Published anonymously by Thomas Paine in January of 1776, Common Sense was an instant best-seller, both in the colonies and in Europe. It went through several editions in Philadelphia, and was republished in all parts of United America. Because of it, Paine became internationally famous.
“A Covenanted People” called Common Sense “by far the most influential tract of the American Revolution….it remains one of the most brilliant pamphlets ever written in the English language.”
Paine’s political pamphlet brought the rising revolutionary sentiment into sharp focus by placing blame for the suffering of the colonies directly on the reigning British monarch, George III.
First and foremost, Common Sense advocated an immediate declaration of independence, postulating a special moral obligation of America to the rest of the world. Not long after publication, the spirit of Paine’s argument found resonance in the American Declaration of Independence.
Written at the outset of the Revolution, Common Sense became the leaven for the ferment of the times. It stirred the colonists to strengthen their resolve, resulting in the first successful anticolonial action in modern history.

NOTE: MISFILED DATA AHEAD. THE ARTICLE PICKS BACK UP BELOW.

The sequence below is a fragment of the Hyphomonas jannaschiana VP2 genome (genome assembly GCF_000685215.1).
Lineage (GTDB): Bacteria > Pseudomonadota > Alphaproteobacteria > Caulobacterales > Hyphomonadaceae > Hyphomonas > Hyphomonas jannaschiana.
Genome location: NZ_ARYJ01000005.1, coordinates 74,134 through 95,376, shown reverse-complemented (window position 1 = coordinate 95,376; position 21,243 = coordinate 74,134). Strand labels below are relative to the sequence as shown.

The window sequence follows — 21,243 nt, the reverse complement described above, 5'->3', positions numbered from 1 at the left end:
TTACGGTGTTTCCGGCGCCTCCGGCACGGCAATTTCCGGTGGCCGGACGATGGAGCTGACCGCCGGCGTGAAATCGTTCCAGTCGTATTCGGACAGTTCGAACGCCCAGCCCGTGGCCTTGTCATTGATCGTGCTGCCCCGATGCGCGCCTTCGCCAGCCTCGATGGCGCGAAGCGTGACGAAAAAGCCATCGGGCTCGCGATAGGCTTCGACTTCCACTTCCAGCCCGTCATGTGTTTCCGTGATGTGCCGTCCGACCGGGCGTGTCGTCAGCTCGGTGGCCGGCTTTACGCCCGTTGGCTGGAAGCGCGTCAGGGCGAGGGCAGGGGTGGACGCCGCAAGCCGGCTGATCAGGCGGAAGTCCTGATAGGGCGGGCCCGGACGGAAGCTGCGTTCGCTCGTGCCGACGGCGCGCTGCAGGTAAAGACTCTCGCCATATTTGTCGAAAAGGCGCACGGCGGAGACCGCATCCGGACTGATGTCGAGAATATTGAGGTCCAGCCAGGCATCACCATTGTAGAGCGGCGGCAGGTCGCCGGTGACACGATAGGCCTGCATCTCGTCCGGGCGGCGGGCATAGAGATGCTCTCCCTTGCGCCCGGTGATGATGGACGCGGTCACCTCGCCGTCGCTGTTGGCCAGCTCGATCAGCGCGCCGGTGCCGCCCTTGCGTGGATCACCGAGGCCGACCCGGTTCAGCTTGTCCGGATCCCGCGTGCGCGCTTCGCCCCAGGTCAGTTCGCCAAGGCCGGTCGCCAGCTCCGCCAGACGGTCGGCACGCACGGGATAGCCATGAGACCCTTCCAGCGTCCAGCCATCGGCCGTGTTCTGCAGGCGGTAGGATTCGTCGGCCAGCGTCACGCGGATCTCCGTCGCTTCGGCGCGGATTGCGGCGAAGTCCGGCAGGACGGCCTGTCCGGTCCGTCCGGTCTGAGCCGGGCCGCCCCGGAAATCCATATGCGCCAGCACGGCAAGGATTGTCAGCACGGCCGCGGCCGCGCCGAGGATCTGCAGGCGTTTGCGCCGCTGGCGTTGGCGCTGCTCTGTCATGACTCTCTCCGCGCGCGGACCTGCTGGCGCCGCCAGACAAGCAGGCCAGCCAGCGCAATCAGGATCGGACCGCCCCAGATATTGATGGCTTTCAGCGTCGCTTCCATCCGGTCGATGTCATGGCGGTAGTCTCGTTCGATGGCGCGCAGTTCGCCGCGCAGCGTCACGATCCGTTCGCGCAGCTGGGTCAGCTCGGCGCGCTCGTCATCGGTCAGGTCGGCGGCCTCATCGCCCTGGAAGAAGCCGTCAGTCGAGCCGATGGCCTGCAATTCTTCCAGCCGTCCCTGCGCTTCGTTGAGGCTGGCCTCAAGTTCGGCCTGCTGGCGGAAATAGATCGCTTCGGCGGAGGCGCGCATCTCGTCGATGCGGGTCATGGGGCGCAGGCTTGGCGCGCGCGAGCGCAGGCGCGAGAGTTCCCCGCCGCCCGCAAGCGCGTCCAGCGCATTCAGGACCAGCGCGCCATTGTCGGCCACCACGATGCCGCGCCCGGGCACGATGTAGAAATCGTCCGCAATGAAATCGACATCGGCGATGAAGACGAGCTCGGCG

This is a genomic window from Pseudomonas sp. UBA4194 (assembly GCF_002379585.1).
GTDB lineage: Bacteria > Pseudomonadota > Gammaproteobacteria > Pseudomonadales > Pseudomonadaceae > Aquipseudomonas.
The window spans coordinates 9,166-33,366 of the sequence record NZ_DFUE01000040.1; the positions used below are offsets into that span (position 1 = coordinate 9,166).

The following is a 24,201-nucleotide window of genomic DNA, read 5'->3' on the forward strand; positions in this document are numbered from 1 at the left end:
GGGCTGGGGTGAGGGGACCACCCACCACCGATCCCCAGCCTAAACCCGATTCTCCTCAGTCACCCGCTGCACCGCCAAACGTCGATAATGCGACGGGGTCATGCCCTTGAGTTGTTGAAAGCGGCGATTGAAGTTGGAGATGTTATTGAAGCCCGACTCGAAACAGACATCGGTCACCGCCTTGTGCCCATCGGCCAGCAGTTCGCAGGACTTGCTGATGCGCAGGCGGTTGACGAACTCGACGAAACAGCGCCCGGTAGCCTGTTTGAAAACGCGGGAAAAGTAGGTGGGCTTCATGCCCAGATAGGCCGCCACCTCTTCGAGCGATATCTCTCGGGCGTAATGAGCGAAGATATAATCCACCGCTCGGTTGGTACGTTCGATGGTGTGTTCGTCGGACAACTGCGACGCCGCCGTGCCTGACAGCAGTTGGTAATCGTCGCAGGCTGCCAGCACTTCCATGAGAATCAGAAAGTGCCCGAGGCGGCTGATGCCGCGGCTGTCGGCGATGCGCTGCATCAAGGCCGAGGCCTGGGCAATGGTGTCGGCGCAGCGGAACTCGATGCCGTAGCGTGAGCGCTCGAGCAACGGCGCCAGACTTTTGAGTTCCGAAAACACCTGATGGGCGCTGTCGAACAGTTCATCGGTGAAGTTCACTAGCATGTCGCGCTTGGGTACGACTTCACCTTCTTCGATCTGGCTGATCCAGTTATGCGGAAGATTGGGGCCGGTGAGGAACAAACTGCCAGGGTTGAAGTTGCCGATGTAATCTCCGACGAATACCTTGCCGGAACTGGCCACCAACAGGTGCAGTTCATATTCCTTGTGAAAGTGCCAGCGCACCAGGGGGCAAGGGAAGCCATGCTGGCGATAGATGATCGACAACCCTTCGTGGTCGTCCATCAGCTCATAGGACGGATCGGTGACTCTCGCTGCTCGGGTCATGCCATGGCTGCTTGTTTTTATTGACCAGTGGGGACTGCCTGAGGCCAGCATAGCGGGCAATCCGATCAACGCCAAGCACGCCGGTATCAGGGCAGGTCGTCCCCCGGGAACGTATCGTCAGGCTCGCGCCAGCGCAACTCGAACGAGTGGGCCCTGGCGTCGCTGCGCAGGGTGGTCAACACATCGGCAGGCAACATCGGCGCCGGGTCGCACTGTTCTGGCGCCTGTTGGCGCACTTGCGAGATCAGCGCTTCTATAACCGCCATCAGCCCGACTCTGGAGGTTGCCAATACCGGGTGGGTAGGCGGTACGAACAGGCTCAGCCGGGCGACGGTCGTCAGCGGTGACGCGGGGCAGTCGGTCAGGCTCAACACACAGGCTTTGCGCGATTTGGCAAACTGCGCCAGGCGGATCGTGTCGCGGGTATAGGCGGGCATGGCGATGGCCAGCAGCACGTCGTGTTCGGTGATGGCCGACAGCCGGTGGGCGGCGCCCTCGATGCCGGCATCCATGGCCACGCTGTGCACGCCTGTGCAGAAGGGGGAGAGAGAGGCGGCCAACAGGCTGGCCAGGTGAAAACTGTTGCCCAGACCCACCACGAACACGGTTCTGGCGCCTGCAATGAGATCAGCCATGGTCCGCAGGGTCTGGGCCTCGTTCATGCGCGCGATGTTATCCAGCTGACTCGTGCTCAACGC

Little did Paine realize that his writings would set fire to a movement that had seldom if ever been worked out in the Old World: sovereignty of the people and written constitutions, together with effective checks and balances in government.
Paine has been described as a professional radical and a revolutionary propagandist without peer. Born in England, he was dismissed as an excise officer while lobbying for higher wages. Impressed by Paine, Benjamin Franklin sponsored Paine’s emigration to America in 1774.
In Philadelphia Paine became a journalist and essayist, contributing articles on all subjects to The Pennsylvania Magazine. After the publication of Common Sense, Paine continued to inspire and encourage the patriots during the Revolutionary War with a series of pamphlets entitled The American Crisis. Eventually, Paine went on to write The Rights of Man and The Age of Reason.
But, it all started with Common Sense, the writing that sparked an American Revolution.